Turkey Local Elections
ISTANBUL (AP) — The opposition candidate for mayor of Istanbul said Monday he believes "the injustice" caused by the cancellation of his electoral win in March will galvanize voters in his favor in Sunday's rerun election.
In an interview with The Associated Press, Ekrem Imamoglu also said a second victory for him on June 23 would amount to a win for "democracy and for Istanbul."
In a major blow to President Recep Tayyip Erdogan, the 49-year-old from the center-left Republican People's Party narrowly won the March 31 local election in Istanbul, Turkey's financial center. Erdogan's ruling party, along with a predecessor religious and conservative party, had controlled Istanbul for 25 years.
Erdogan's party also lost control of the local government in Ankara, the Turkish capital.
After weeks of recounting requested by the ruling party, Turkey's electoral authority annulled the result of the vote, revoked Imamoglu's mandate and ordered the new election, citing irregularities in the composition of officials overseeing the vote. Critics say the body bowed to pressure from the ruling party.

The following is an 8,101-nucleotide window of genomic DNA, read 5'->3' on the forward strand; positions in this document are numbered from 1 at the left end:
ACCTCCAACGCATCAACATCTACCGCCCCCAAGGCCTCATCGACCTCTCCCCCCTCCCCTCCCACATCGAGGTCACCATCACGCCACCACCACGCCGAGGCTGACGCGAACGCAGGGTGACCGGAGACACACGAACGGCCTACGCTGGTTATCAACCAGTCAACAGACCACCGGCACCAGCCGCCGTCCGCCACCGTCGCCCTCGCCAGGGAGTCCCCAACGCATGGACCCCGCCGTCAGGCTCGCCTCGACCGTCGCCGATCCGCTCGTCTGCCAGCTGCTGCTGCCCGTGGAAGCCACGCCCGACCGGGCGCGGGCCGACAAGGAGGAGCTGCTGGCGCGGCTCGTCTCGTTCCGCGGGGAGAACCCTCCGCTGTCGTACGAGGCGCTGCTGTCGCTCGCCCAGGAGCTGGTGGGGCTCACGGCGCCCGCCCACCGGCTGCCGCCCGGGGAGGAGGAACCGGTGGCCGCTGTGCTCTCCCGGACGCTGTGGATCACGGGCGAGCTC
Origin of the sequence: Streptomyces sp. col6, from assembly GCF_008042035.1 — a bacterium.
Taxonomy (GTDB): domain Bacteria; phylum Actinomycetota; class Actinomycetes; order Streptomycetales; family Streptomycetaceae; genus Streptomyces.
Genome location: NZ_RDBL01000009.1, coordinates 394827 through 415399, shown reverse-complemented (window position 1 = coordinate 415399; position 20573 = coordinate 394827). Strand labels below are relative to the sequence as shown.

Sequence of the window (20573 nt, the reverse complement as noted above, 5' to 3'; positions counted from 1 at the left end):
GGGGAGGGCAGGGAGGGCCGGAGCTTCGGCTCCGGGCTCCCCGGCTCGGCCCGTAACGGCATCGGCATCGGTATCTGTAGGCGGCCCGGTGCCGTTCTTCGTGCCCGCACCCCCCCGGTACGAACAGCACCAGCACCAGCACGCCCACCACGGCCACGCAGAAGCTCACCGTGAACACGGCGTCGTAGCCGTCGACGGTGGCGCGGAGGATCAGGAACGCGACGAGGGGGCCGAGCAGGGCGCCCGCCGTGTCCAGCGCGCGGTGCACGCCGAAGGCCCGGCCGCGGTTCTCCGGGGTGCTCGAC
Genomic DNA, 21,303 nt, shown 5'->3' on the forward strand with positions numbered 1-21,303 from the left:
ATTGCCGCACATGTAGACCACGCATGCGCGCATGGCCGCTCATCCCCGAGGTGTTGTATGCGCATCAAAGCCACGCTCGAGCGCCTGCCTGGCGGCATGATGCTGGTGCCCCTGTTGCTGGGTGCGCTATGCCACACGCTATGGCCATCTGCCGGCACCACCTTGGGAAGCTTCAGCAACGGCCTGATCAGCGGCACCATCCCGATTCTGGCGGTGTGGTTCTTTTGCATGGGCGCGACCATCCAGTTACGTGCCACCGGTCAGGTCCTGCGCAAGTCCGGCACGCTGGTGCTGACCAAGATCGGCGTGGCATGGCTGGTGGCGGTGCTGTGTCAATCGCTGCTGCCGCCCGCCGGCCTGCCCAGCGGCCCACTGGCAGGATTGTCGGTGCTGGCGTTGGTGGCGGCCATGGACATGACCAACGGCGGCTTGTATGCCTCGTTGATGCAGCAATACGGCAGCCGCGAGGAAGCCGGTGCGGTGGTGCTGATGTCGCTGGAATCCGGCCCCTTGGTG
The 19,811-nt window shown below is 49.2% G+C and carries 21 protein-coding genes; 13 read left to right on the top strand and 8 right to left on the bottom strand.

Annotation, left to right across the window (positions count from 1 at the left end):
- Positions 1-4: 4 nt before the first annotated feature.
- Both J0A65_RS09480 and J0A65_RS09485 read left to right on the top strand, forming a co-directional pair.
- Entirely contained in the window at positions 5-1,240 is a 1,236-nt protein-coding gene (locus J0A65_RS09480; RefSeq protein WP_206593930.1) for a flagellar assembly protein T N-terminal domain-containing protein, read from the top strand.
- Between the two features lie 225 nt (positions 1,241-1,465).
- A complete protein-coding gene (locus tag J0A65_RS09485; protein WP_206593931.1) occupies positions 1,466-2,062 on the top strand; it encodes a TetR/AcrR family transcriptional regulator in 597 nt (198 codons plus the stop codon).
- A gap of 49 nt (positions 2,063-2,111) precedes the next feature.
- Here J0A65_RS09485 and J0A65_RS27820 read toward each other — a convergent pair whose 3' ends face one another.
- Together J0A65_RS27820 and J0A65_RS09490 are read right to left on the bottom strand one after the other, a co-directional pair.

"I believe the people of Istanbul will give the necessary response to this injustice at the polls as a result of their belief in democracy," Imamoglu said.
He added: "This election is to repair, to treat, the oppression of democracy, the mistake against democracy, this conspiracy. And God willing, the victors will be Istanbul and democracy."
Imamoglu couldn't promise that the new election result not be canceled in the event of another opposition victory. His legal team, however, was working to prevent another annulment.
Imamoglu spoke a day after he and the ruling Justice and Development Party's candidate, former Prime Minister Binali Yildirim, faced off in a live televised political debate, in first held in Turkey in nearly 20 years.
Yildirim insisted during the debate that the March 31 election had been "stolen" from him.
Imamoglu called Yildrim's claim "slanderous" and said he was the "elected mayor" who had been "cheated of rights."
Opinion polls cited by Turkish media suggest that Imamoglu has a small lead over Yildirim.
Imamoglu said: "We're very happy. The political arena is really beautiful. There's an unbelievable kindness. People are aware."
Suzan Fraser in Ankara, Turkey, contributed to this report.